At 11am on the 11th November 1918 the guns of the Western front fell silent after four years of continuous warfare. In the devastation of the trenches only one small delicate flower continued to grow, the Red Poppy. Its seeds some of which may have lain dormant in the soil for years, thrived amongst so much destruction.
Three years before the guns fell silent Lt Col. Doctor John McCrae, a Canadian, described this in his poem 'In Flanders Fields'.
In 1918 after the guns fell silent an American lady Moina Michael so touched by John McCrae's words wrote her own poem in response 'We Shall Keep Faith' and promised to wear a poppy in memory of the dead, and so the tradition of wearing a poppy on Remembrance day was born.
In 1921 Frenchwoman Madame Guerin persuaded Earl Haig that the Red Poppy of Flanders should be adopted by the Royal British Legion as a symbol of Remembrance after selling poppies to raise money for the devastated areas of France.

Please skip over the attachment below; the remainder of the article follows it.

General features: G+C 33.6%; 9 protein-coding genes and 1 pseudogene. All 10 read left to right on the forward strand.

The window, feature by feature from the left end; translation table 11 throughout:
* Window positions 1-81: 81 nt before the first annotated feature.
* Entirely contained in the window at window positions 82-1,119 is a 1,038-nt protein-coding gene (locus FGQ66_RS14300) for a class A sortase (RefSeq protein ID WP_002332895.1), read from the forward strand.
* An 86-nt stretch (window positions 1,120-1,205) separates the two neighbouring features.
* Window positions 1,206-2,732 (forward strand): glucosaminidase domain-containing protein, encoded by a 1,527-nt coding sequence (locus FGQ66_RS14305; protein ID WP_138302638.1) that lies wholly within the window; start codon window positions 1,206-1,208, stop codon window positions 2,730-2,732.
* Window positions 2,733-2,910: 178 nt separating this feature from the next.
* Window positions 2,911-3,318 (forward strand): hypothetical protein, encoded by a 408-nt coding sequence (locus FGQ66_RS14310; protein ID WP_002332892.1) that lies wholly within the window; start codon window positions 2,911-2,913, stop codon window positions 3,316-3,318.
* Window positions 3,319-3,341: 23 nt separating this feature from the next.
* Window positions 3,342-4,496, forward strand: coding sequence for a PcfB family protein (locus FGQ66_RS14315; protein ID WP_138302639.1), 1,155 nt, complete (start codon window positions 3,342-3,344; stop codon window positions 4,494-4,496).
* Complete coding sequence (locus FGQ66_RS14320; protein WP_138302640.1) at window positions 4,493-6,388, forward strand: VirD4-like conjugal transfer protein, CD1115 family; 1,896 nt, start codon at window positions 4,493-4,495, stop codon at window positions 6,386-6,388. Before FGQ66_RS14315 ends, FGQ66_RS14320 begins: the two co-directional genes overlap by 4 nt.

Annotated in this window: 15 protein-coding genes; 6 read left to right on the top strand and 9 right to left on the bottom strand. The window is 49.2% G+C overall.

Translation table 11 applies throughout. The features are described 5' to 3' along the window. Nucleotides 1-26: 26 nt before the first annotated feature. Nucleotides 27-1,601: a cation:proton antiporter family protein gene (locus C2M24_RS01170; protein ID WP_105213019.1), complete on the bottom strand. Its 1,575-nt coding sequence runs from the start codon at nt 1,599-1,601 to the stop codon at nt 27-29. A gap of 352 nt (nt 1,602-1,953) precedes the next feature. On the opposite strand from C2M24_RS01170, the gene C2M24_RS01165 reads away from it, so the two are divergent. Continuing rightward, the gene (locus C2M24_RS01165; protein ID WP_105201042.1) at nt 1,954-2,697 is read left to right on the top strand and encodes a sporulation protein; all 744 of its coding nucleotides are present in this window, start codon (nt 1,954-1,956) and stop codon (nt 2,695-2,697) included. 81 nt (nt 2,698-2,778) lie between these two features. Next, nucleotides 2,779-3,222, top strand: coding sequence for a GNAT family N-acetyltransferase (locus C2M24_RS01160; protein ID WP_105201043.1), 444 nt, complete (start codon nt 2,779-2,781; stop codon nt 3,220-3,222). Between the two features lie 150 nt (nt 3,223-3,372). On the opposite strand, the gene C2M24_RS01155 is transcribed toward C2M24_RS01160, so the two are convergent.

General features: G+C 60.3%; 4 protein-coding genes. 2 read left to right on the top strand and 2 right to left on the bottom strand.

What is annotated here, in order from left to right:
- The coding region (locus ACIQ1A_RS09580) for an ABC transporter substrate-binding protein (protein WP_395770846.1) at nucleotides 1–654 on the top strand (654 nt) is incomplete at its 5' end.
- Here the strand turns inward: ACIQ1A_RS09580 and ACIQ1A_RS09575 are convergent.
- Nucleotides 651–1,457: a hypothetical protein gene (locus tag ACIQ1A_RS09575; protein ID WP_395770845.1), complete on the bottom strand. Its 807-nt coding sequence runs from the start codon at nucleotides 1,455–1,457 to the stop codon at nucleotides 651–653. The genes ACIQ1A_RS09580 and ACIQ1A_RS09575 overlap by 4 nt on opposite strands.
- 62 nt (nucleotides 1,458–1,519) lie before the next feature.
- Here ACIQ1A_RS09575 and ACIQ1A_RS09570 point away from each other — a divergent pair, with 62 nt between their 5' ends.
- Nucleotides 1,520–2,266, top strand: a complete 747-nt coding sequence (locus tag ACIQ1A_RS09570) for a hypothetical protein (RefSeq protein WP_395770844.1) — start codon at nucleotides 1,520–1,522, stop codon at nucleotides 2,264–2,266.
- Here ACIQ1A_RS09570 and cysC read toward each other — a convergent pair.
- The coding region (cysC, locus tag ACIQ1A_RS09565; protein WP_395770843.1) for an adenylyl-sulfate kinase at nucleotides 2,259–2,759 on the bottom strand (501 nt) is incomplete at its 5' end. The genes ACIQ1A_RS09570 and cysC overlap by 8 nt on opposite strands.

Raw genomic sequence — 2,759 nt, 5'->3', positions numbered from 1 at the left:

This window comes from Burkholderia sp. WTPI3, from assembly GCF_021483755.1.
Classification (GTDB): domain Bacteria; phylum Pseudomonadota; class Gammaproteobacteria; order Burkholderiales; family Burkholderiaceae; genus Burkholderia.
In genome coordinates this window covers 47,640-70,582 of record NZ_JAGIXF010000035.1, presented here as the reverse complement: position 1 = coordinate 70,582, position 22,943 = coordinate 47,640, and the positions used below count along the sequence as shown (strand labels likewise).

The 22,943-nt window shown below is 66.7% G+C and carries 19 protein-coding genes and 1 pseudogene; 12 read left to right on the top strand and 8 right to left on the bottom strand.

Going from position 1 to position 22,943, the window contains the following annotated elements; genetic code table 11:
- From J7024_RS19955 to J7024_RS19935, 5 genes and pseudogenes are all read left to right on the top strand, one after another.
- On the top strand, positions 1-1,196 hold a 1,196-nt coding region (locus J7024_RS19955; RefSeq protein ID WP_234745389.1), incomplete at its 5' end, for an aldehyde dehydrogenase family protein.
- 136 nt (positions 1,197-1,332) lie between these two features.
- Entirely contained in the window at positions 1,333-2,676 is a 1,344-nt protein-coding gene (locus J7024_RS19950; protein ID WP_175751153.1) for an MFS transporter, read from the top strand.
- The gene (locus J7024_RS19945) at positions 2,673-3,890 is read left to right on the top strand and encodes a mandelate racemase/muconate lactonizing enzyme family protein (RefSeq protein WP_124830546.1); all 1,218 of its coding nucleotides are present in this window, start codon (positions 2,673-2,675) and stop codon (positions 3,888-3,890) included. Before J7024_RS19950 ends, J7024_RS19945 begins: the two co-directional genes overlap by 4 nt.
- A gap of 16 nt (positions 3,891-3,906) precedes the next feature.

Today one can see around the villages of North Hampshire, memorials to our war dead. On Remembrance Sunday and Armistice day poppies are laid in commemoration.
IN FLANDERS FIELDS
In Flanders Fields the poppies blow
Between the crosses, row on row
That mark our place, and in the sky
The larks, still bravely singing, fly
Scarce heard amid the guns below.
Oh! you who sleep in Flanders Fields
Sleep sweet-to rise anew
We caught the torch you threw
And holding high we keep the faith
With all who died
And now the torch and poppy red
We wear in honour of our dead
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